ARSA repair station location doesn't affect work
Emphasizing the pivotal role of foreign repair stations in the aviation industry, the Aeronautical Repair Station Association (ARSA) recently testified before the Senate subcommittee on aviation operations, safety and security regarding the oversight of foreign contract maintenance.
ARSA is an Alexandria, Va.-based international trade association whose primary members are companies that hold Part 145 repair station certificates issued by civil aviation authorities.
“Although the location of work may differ, quality does not,” ARSA managing director and general counsel Marshall Filler told the subcommittee. “The fact remains that foreign repair stations are subject to a tremendous amount of oversight by regulators, their customers and other entities.”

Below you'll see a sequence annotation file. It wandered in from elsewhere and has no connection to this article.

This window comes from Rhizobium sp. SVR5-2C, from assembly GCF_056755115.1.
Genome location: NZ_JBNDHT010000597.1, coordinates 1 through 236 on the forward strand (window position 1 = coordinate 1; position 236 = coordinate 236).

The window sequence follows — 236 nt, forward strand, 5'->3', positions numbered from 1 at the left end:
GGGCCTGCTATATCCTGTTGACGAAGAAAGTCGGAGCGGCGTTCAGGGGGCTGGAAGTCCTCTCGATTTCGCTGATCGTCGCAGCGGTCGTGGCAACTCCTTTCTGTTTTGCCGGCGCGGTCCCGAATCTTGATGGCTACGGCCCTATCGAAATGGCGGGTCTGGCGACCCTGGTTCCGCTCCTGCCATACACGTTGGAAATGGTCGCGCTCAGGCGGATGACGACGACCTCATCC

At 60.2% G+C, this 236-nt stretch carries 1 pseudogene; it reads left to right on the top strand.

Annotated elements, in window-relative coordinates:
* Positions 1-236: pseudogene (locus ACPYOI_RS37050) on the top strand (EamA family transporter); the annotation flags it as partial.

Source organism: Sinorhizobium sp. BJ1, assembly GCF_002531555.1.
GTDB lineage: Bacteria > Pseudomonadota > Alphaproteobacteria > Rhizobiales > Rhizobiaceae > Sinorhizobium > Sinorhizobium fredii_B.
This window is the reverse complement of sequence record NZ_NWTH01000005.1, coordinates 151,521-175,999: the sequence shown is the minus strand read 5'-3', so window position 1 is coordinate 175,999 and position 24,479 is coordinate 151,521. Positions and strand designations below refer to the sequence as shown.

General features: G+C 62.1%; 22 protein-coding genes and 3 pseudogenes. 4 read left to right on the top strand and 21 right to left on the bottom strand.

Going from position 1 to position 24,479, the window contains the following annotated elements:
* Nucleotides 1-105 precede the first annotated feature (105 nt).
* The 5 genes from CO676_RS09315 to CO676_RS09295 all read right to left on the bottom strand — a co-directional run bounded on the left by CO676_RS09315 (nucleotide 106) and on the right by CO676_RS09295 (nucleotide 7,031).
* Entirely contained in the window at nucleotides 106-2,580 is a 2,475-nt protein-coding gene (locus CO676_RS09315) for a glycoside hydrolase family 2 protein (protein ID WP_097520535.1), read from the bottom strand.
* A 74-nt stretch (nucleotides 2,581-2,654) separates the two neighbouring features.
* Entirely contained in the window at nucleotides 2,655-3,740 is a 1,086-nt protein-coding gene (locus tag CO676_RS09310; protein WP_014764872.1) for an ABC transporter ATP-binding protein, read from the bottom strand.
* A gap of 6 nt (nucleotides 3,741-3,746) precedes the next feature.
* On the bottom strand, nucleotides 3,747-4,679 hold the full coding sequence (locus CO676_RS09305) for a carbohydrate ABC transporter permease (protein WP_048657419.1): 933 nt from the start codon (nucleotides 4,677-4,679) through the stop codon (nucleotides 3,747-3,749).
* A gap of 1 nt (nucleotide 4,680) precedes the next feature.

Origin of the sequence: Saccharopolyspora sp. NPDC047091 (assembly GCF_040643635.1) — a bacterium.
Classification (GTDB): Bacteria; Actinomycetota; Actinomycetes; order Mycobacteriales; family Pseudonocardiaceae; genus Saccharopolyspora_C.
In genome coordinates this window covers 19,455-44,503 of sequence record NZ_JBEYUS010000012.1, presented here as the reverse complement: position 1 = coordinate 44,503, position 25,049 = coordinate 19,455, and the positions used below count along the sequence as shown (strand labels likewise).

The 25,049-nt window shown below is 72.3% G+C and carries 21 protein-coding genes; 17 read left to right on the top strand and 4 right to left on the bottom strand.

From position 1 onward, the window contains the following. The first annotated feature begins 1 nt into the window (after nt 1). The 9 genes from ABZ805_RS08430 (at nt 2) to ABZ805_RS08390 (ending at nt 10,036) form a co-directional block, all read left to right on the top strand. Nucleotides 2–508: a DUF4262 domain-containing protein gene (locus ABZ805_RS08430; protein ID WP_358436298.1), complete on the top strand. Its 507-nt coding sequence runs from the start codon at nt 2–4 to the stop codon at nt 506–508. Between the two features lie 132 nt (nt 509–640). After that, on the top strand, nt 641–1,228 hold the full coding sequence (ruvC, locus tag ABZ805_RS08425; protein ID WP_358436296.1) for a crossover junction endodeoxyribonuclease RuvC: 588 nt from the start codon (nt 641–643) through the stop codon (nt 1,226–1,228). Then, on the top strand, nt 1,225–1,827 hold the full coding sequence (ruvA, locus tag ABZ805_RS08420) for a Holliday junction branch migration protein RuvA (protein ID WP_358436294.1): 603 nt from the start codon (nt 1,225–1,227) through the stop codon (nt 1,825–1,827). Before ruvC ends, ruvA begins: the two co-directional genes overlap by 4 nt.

Filler said that while the reputation for quality, safety and security enjoyed by foreign aviation maintenance entities has been called into question by select interest groups, “numbers don’t lie. A 2005 survey conducted by ARSA revealed that the average FAA-certified foreign repair station is audited more than 74 times each year by a variety of oversight authorities and such stations maintain a robust safety record,” he said.